Wherever people gather, there will be crime and the internet is no different. But we shouldn't exaggerate the risks, writes Electronic Frontiers Australia's Colin Jacobs.
A crime-fighter's job is never done. By the time you've solved one crime, two other crims have found a new and even more despicable way to make a dishonest living. So it's not surprising that this endless task might start to colour your outlook on life.
A case in point is the Australian Federal Police's submission
to the Parliament's Joint Select Committee on Cyber-Safety, reported in The Australian
yesterday. The AFP apparently view the National Broadband Network with some trepidation. "The inherent risk of the NBN is that it could facilitate the continual growth and sophistication of online criminal syndicates' ability to commit cyber offences against online systems due to the attractiveness of the increased speed," they wrote in their submission.
When your job involves treating the internet as "a veil for a diverse array of criminality", it's easy to see why the advent of the NBN might cause some alarm. Think of what the criminals could do with all that extra bandwidth -- it will "result in increased bandwidth available for committing or facilitating computer offences".
Solving and preventing crime is, certainly, easier in a simpler and slower world. The AFP are probably right in their belief that the NBN will bring new opportunities for crooks. New and complex services will proliferate, more transactions and commerce will occur online, and international boundaries will blur even further. Communications will become more difficult to trace. To the enterprising fraudster, hacker, or even child p-rnographer, the NBN will be a boon.
But, of course, road-building projects are not scuppered because they will enable thieves to make faster getaways. Nevertheless, similar arguments have been advanced and zealously pursued by industry and law enforcement in the past.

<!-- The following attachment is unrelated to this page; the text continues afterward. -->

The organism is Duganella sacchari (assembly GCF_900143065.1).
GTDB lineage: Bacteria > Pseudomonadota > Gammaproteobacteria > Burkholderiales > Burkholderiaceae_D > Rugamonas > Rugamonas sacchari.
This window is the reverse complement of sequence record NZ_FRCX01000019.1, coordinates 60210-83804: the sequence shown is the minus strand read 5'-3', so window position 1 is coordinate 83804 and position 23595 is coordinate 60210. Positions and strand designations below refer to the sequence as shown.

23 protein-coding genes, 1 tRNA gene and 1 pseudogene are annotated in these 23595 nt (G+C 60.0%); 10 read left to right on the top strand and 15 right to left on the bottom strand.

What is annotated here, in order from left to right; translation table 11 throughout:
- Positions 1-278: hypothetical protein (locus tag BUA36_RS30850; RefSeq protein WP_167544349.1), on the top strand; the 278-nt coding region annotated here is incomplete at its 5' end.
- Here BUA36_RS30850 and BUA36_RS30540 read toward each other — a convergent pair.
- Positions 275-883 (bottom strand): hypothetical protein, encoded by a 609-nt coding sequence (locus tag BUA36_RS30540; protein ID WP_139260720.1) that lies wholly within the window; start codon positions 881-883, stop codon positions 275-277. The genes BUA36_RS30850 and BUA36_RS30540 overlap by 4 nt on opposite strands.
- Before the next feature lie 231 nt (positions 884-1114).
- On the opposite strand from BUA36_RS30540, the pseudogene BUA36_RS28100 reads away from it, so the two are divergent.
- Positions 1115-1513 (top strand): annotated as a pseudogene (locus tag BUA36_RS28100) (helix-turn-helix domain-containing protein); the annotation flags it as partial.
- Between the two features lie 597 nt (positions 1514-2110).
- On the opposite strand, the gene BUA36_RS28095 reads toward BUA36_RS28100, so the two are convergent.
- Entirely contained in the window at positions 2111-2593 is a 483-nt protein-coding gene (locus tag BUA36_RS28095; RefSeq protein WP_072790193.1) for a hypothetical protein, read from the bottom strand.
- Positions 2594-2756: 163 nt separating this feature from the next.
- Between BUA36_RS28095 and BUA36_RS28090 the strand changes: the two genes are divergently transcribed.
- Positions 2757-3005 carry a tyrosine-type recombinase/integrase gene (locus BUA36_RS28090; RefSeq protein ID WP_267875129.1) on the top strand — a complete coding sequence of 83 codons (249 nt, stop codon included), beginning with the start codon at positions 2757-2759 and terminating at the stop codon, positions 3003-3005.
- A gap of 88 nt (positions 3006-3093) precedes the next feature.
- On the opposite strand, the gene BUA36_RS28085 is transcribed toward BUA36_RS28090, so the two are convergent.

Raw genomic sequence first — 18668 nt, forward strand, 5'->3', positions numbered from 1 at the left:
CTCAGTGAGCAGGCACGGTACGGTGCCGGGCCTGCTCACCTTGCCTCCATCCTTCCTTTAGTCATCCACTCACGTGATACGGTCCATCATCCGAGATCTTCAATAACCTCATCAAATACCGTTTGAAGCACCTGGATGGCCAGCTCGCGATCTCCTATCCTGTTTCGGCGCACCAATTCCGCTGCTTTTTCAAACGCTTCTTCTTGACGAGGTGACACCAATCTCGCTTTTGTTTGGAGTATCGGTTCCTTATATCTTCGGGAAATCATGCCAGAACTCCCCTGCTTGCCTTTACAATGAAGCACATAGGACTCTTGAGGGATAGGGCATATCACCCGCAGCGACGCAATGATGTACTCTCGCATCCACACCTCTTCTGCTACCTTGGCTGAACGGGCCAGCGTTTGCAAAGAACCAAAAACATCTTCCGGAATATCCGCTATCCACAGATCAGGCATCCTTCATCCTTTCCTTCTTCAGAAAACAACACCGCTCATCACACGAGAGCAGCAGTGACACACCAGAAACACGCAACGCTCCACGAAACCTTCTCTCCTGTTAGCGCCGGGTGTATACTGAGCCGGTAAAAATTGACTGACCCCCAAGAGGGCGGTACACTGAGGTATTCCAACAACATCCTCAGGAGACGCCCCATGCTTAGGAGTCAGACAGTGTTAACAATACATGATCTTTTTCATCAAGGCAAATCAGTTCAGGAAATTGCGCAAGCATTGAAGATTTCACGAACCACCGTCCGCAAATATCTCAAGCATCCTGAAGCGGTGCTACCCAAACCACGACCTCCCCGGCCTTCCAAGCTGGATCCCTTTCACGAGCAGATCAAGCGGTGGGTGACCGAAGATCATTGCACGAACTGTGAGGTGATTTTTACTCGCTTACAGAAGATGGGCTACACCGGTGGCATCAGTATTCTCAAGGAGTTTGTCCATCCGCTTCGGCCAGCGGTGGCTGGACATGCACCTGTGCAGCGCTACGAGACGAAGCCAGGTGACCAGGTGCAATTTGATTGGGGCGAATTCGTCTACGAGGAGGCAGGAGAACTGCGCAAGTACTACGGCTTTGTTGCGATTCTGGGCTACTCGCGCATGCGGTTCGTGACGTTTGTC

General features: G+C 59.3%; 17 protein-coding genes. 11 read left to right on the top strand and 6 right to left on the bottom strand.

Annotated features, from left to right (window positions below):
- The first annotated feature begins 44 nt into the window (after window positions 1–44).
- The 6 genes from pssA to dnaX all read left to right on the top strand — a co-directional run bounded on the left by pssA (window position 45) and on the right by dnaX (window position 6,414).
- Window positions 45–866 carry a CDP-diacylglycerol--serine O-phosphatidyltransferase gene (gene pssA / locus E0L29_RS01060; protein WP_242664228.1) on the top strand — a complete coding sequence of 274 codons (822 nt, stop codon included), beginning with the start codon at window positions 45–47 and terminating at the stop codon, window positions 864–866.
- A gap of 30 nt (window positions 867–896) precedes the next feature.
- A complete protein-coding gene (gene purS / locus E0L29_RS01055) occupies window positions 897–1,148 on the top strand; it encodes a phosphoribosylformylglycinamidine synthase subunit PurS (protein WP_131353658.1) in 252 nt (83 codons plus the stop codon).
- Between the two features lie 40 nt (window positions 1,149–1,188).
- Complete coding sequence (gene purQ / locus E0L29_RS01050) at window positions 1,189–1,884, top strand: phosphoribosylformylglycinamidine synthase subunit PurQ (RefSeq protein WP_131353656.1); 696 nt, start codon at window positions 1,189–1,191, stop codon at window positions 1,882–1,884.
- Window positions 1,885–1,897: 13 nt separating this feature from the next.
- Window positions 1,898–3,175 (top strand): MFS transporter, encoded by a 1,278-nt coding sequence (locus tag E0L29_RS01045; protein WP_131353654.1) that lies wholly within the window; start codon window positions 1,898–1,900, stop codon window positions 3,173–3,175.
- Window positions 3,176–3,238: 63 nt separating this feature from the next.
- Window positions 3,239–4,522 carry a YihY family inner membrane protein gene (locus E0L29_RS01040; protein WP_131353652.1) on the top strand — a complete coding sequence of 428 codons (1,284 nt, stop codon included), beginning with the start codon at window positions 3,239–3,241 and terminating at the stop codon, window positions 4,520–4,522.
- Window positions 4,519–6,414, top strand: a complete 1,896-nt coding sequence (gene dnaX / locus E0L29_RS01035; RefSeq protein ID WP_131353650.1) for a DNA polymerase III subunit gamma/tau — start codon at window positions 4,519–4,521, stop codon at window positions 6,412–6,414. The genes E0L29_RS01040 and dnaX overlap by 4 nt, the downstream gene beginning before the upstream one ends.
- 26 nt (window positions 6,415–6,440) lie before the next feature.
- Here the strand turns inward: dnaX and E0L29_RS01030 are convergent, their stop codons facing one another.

Famously, the introduction video cassette recorder was violently opposed by the movie industry on the grounds that it could be used for copying movies. While the legitimate uses far outweigh the criminal ones, the industry could only see the latter, and if they had had their way would have cut themselves off from the cash-cow that was to be home video sales.
The controversy around consumer secrecy tools such as "Pretty Good Privacy" (PGP) email encryption was another case in point. When privacy can be ensured, everybody benefits as communication within organisations becomes more flexible, commerce becomes more secure, and oppression becomes more difficult. As a side effect, law enforcement has a more difficult time intercepting the communications of criminals. This may be regrettable, but it's hardly a reason to deny the benefits to the rest of society. Nevertheless, US agencies had the software classified as a munition in order to ban its export, and the government attempted to mandate the inclusion of "back-door" mechanisms for snooping.
The NBN, of course, is merely an Australian initiative. Even if we were allowed to continue lagging behind, the world will move on and cyber crime will continue to affect us. With or without the NBN, as the police note, most criminal activity is outside of Australian jurisdictions. In that light, the NBN could be seen as a help rather than a hindrance. New technologies, when cleverly exploited, can help police work as much as criminal enterprises. Even the AFP should benefit from the NBN's increased bandwidth and information sharing possibilities.
Wherever people gather, there will be crime and the internet is no different. But we shouldn't exaggerate the risks. The NBN is a necessary piece of infrastructure. If the getaway cars are getting faster, the police will have no choice but to keep up.